Rarely does a ticket-buyer get a double feature for their money anymore, but Fired Up! is two movies rolled into one. On the surface, this raunchy comedy from Moving Pictures DPI (the entertainment division of Maxim magazine) and a screenwriter called Freedom Jones (a first-timer who I'm relatively sure is an embarrassed pseudonym indicating a conference room full of hacks) is a formulaic, cynical and sometimes homophobic exercise in derivation. That movie is not only a waste of the audience's time, it should be investigated for crimes against celluloid.
But there's another film at play here, one that almost elevates the material to the level of a midnight-stoner classic. In this film, the two leads - nothing more than a third-rate Owen and Luke Wilson in the first aspect of the film - come off as almost a postmodern Clark and McCullough in the second, commenting with rapid-fire irony and familiarity on the awful movie going on in front of them. Their self-effacing banter gets tiresome quickly, but the few laughs that can be pried from the cold, dead hands of this script lie in their MST3K-like disconnect.
Those characters are the stars of their high-school football team. They are so bored with the game - and the apparently endless procession of women they're rewarded with for their prowess - that they hatch a scheme to invade cheerleading camp where, they assume (correctly) a fresh lineup of, ahem, suckers await them. They're despicable people, and in any other movie would be villains for a plucky, unpopular hero to triumph over; but not here, in this film's tar pit of juvenile nihilism and depressingly defeatist view of teen sexuality. To make matters worse, the actors playing these two, Eric Christian Olsen (Sunshine Cleaning) and Nicholas D'Agosto (Rocket Science) are 31 and 28 years old, respectively, in real life.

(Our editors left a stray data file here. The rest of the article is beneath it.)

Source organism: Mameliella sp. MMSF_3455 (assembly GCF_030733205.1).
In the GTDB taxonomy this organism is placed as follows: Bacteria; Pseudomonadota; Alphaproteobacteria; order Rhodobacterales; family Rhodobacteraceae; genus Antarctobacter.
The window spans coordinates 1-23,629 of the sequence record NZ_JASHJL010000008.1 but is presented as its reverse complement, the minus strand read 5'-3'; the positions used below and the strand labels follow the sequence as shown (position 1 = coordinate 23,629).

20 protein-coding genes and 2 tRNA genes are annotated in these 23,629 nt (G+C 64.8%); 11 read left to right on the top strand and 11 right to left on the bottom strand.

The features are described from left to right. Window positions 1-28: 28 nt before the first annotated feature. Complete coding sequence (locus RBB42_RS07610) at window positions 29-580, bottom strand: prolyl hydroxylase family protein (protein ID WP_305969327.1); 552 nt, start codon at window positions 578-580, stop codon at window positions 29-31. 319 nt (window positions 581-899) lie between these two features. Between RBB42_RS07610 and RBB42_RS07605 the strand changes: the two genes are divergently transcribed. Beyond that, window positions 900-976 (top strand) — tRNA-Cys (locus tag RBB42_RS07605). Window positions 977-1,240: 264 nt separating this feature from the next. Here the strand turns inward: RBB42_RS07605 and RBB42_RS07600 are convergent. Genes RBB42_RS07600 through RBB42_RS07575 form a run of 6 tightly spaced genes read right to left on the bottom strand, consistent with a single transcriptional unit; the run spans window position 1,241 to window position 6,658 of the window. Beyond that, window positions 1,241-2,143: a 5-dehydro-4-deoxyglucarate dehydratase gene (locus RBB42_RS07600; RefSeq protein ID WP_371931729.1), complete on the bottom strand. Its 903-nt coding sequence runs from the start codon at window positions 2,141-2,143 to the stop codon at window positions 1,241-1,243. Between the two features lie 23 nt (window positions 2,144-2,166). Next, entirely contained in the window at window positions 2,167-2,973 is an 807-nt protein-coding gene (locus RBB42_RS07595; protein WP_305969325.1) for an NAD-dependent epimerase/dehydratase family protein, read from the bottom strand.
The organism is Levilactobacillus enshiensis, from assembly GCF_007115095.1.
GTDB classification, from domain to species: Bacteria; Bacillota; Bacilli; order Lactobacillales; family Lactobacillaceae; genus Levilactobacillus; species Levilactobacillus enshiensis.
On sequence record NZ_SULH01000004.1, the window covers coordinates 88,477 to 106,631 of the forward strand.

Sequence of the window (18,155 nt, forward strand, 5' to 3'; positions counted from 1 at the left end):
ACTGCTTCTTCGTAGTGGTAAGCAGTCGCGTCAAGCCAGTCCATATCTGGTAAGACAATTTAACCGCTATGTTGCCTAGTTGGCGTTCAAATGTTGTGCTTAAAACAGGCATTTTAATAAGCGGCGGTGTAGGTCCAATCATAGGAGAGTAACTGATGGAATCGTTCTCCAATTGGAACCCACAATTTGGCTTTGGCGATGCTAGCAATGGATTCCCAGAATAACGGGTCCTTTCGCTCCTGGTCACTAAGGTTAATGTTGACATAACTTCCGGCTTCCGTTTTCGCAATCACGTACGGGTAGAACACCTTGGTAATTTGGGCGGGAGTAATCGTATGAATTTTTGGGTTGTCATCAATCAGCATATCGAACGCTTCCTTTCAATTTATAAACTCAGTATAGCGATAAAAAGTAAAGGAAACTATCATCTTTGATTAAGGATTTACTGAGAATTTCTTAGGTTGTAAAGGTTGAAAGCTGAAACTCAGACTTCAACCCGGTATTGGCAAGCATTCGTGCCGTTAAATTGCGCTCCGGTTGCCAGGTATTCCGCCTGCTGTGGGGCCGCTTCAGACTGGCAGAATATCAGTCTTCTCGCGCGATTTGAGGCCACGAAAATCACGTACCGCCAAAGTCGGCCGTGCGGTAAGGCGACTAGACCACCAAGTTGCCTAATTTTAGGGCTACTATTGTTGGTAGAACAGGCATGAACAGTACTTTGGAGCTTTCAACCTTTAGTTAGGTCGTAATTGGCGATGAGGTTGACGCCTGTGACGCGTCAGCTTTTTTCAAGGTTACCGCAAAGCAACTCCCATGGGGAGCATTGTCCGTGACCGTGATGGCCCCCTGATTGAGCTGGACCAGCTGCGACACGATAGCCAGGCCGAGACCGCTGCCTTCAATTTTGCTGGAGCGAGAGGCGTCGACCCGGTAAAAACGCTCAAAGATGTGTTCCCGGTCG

To combat their shocking unlikability, Fired Up! allows them a split personality: They'll go through the motions of a Bring It On knockoff, then chant lines from Bring It On like a mantra. They fall in requisite love (or maybe "like" is closer to the truth) with the boring female supporting characters, then point out just how requisite it is. In other words, director Will Gluck is the teacher willing to overlook their back-of-the-class, snarky commentary as long as they hand in their assignments on time.
It's a strange choice, but it worked for me. Any film that chooses, I can only assume, a little-watched TV show - in this case, the buddy comedy Psych - as a framing device through which to view the Fellini-on-Viagra surrealism of a modern-day cheerleading training camp is at least worth a look, though only in specific circumstances; by which I mean stoned at midnight.